While a majority of the Truck Series regulars have little to no experience on dirt, Joye Coulter has has 56 NCWTS starts since 2010.
MOORESVILLE, N.C. - Joey Coulter, driver of the No. 18 Darrell Gwynn Foundation Toyota Tundra, will make history on Wednesday night when the NASCAR Camping World Truck Series (NCWTS) makes its debut on dirt in The CarCash Mudsummer Classic presented by CNBC Prime's the Profit at Eldora Speedway in Rossburg, Oh.
While a majority of the Truck Series regulars have little to no experience on dirt, and the dirt-track ringers have little to no experience in a truck, Coulter, has 56 NCWTS starts since 2010 and has been getting down and dirty in the dirt for more than four years now.
Recently, he has been running his own Dirt Super Late Model every chance he gets, making 14 starts on dirt since 2009, including a win behind the wheel of a Pro Dirt Late Model at Volunteer Speedway in Bulls Gap, TN. Coulter is ready to put his knowledge of dirt and his experience in the Truck Series to work for his Kyle Busch Motorsports team and "soil" the competition in the historic event.
Joey Coulter, Driver of the No. 18 NCWTS Darrell Gwynn Foundation Tundra:
What have you learned running dirt races in preparation for the Eldora event? "It's dirty, it's fun, and it's a whole different ball game. There's nothing like it and there's no comparison between it and asphalt. It's a lot of fun and the thing I like about it is that it gave me a whole other realm of different feels, different race tracks -- just everything is different.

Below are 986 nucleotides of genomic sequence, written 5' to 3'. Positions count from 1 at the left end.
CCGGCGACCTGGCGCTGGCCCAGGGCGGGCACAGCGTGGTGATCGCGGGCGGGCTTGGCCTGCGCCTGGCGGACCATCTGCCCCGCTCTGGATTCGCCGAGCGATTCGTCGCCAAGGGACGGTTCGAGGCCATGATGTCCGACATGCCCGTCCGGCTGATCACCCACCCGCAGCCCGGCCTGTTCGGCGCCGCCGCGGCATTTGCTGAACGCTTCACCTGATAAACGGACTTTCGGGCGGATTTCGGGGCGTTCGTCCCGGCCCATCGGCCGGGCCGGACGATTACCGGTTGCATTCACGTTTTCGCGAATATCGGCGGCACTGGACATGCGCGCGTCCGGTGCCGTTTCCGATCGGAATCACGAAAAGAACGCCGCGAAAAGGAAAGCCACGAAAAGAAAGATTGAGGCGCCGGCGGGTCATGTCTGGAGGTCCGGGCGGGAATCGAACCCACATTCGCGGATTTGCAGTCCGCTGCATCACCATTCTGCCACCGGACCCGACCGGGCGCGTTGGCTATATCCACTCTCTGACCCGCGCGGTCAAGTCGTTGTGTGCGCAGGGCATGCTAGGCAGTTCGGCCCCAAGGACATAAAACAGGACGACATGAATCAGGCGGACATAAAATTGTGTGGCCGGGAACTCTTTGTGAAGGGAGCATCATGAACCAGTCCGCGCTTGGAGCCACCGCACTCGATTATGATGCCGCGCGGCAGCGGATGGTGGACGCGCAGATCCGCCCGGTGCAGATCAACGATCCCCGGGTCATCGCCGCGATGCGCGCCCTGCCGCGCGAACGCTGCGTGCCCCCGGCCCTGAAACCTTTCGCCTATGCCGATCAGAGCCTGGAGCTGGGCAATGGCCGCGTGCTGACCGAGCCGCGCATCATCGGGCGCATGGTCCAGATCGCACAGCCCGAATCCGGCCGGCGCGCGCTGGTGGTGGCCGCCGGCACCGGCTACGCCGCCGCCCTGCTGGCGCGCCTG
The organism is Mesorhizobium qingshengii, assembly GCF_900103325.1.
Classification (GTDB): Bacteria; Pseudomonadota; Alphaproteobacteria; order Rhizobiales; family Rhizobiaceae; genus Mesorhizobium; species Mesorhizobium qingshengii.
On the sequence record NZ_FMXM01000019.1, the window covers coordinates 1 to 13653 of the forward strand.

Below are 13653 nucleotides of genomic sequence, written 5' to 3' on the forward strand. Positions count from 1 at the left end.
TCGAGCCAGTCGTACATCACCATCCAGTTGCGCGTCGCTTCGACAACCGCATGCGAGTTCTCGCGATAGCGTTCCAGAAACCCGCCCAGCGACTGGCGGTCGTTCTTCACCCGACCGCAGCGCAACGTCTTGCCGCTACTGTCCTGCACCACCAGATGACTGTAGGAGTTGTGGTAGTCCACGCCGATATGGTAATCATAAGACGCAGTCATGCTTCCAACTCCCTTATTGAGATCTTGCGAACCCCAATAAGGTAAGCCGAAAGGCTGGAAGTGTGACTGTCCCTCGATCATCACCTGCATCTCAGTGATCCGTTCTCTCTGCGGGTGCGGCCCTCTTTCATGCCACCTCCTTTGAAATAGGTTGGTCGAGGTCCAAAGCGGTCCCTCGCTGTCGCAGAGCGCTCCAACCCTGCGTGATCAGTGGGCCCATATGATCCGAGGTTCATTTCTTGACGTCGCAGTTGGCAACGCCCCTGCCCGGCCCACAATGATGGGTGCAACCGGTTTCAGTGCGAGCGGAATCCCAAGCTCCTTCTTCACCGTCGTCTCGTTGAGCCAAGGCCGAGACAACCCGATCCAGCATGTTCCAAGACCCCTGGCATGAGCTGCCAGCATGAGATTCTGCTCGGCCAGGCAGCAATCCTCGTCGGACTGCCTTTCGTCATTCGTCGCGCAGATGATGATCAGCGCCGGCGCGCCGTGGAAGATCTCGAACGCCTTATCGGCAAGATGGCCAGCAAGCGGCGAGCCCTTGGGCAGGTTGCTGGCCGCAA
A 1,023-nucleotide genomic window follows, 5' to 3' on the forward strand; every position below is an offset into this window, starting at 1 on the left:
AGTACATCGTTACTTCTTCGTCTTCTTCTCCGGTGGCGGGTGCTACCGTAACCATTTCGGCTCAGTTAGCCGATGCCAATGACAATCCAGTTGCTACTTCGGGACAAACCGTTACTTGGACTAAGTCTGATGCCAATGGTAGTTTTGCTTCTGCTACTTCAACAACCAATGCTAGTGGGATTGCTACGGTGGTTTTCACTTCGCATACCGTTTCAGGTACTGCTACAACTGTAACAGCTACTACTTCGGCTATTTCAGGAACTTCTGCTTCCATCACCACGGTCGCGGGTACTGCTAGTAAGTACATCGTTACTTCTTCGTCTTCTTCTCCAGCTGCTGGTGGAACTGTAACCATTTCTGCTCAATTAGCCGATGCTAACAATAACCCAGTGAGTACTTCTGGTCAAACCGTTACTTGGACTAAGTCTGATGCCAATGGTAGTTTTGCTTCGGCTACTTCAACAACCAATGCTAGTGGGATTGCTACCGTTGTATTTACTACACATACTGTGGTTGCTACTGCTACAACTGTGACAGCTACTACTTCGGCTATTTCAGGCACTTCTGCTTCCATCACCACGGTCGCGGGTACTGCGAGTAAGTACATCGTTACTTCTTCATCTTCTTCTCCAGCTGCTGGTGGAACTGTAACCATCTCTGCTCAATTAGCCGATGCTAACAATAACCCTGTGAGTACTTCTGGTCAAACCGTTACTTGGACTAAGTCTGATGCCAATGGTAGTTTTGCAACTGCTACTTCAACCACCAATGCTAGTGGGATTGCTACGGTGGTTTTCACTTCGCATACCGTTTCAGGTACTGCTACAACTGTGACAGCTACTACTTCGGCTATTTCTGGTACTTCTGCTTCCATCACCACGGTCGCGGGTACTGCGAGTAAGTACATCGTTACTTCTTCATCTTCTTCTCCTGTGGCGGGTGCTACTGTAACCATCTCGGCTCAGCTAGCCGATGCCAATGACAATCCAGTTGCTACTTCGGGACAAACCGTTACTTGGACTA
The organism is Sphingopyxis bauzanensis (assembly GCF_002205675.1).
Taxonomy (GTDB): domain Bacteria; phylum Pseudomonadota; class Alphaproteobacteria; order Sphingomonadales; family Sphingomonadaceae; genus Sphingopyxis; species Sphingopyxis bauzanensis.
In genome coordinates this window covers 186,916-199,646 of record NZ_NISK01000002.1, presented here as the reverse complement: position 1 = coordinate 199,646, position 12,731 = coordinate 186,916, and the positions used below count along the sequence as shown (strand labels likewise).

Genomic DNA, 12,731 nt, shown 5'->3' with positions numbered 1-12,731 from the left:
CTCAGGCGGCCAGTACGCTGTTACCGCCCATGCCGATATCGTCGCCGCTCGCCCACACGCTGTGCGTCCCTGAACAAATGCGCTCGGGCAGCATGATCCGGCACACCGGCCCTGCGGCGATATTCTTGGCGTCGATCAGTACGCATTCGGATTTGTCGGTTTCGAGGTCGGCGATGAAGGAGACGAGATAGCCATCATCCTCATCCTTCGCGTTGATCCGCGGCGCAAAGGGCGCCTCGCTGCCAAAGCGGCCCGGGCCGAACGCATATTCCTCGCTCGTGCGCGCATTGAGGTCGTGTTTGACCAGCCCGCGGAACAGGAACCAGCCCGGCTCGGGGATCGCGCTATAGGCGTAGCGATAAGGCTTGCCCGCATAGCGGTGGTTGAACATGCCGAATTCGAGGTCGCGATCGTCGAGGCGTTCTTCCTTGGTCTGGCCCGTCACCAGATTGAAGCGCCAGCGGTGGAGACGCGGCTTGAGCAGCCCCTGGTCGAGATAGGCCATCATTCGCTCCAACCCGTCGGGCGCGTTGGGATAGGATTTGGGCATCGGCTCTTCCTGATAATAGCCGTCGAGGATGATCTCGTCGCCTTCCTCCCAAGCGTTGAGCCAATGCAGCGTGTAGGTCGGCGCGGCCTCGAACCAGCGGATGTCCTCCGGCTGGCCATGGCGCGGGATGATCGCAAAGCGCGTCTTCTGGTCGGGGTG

Just gave me more to compare things to, more differences to see and just getting back over to the pavement stuff, it really helped me be able to diagram some stuff with my truck better. Especially when it's hot and slick and you don't have a lot of grip and still have to run a really good lap time -- the dirt is kind of like that all the time. It really helped me zero in on how I needed to set my truck up and where I needed to run on the race track."
Will running all these dirt races get you ready for what to expect at Eldora? "It's tough because each dirt track is different, where each pavement track -- pavement is pavement. It's just some tracks are more worn out or less worn out, there are very minor differences. Dirt where I'm from in Florida and where I race all the time is not dirt that is clay. Then you go up into the mountains and it's kind of a mix of the clay and the dirt.
I've never been farther west really than Bulls Gap, (Speedway, Tri Cities, Tenn.) so it's hard to go run all these different places and say, 'When I get to Eldora it's going to be like this.' The biggest thing is that whether we were racing Eldora or not, I would still be running this many dirt races because it's just more tools in the toolbox.
Just being around the dirt, watching the race tracks change as they rubber-up or don't rubber-up, however it works. It's seeing how fast I can identify the trends that will help me when I go to Eldora."